I was am a literal person. The song,
Every day, every day, every day, every way, This little light of mine, I'm going to let it shine. This little light of mine, I'm going to let it shine. This little light of mine, I'm going to let it shine. Let it shine, all the time, let it shine.
I thought this song was about a literal light, a flashlight or a light bulb.
What if random acts of kindness weren’t so random? What if we planned them?
What if you made the intention to commit one random act of goodness once a day, a week, a month?
Would that raise the stakes, so all of us would be more likely to become recipients of intentional acts of kindness? The random part of the act makes us feel like we’re detached from it. Random feels impersonal, like a lottery ticket, or finding a fiver on the sidewalk. Like that half smile you give people when you’re not sure about someone.
When you reach out with your wallet, an apple, or a hand, you’re actually committing a personal, and intentional act of kindness.
It’s not random.
Random is a happy accident. Maybe we can all expect to be recipients of intentional acts of kindness. Share your intentional kindness, expect kindness, and get kindness.
I like to leave whatever situation I encounter in better condition than when I found it. This can apply to a meeting, a restaurant, a train, a highway, the world.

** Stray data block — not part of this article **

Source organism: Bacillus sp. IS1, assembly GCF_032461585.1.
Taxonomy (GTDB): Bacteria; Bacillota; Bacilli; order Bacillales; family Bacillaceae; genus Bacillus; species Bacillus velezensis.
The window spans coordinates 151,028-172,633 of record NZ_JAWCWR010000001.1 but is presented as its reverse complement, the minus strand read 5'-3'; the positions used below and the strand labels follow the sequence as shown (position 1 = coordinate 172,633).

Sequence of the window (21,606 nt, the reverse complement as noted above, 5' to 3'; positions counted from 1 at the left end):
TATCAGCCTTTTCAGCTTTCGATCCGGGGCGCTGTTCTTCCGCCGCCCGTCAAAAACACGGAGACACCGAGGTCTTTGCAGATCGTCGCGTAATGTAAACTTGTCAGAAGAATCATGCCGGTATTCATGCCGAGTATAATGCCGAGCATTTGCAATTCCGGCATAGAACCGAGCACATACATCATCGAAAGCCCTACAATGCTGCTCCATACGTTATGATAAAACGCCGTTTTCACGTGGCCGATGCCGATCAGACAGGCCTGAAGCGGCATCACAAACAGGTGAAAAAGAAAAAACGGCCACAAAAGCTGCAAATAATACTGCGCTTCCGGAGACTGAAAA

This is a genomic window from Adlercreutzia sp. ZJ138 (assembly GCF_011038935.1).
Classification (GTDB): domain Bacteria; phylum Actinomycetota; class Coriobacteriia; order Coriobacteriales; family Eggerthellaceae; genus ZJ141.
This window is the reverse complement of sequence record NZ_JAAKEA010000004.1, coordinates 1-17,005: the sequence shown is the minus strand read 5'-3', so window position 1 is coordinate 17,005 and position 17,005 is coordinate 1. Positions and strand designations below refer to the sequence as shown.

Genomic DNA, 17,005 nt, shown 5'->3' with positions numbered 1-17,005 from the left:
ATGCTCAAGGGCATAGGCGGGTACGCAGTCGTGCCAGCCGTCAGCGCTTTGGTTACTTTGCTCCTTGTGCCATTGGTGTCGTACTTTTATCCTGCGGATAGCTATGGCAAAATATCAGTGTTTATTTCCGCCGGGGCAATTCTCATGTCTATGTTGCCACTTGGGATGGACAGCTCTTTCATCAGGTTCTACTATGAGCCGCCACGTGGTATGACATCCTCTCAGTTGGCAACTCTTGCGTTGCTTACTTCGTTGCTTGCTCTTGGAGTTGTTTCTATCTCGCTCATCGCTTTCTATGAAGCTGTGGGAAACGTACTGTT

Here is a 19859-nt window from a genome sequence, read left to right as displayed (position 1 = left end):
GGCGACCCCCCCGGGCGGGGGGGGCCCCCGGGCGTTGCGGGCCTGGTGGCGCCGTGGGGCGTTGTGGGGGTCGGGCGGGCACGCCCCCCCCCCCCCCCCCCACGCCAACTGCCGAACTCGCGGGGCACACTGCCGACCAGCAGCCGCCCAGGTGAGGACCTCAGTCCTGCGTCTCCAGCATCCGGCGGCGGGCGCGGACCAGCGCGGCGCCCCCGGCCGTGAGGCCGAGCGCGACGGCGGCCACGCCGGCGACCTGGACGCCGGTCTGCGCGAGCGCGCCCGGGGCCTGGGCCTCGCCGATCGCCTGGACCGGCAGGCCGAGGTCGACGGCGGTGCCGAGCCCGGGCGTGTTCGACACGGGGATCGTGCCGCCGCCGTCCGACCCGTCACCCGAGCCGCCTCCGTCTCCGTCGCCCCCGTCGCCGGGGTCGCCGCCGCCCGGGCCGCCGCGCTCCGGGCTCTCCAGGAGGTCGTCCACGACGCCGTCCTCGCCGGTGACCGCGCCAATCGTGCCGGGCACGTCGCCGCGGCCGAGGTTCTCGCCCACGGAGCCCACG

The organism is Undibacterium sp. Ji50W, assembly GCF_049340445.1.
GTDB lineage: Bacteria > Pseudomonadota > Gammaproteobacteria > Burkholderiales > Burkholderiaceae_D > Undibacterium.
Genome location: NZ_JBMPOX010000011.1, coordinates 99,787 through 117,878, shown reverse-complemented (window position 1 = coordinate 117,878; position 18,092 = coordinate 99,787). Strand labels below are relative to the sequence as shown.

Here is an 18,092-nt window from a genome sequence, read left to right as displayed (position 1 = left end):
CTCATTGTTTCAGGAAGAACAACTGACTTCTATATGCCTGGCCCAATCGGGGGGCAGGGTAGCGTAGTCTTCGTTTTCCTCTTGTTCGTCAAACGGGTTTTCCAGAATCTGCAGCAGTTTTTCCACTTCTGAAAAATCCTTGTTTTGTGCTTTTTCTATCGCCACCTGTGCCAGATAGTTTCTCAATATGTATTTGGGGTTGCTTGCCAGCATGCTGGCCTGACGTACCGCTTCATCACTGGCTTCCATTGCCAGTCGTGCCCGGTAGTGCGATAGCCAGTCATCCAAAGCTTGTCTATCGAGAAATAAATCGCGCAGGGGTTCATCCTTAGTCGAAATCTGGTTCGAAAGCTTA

The energy you bring to a space can be a source of light or a source of darkness for others. Don’t hold back, let your light shine.
In any of the opportunities where you meet people, you have a chance to impact their day. You can either make it better or make it worse.
Here are some ways to make someone’s day better:
- Leave paper towels handy for the next potty-goer to conveniently dry their hands in the public restroom
- Pay for coffee for the person behind you
- When a stranger is caught with an expired train ticket, offer one of yours (this literally just happened as I was writing this)
- As someone is paying for parking at a machine – stick your credit card in and pay for their parking.
- Put change in a parking meter
- Write a thank-you note, on paper
- Leave little notes of love or encouragement everywhere you go – tucked into a tip for the Starbucks barista, in library books, in cash you hand the homeless, on trains, on planes, at the gas pump… the opportunities are limitless
- Put toothpaste on your spouse’s toothbrush, ready to go in the morning (can't say I've done this - but it's worth a try!)
- Warm up your spouse’s towel in the dryer while they’re in the shower
- Hold a door
- Leave an unexpectedly generous tip
- Give a random stranger a gift from their Amazon list
- Write a poem, give it to someone
- Leave grocery store coupons on the store shelf (bonus if you leave them with the product the coupon is for)
- Write down all the kindness you experience - I promise it'll blow you away
- Offer public praise of your waiter, barista, or anyone who offered great service
- Send a card, and not on a holiday (bonus if you make it yourself)
- Talk to a homeless person, or at the very least, smile and say hello
- Say thank you
- Smile, to everyone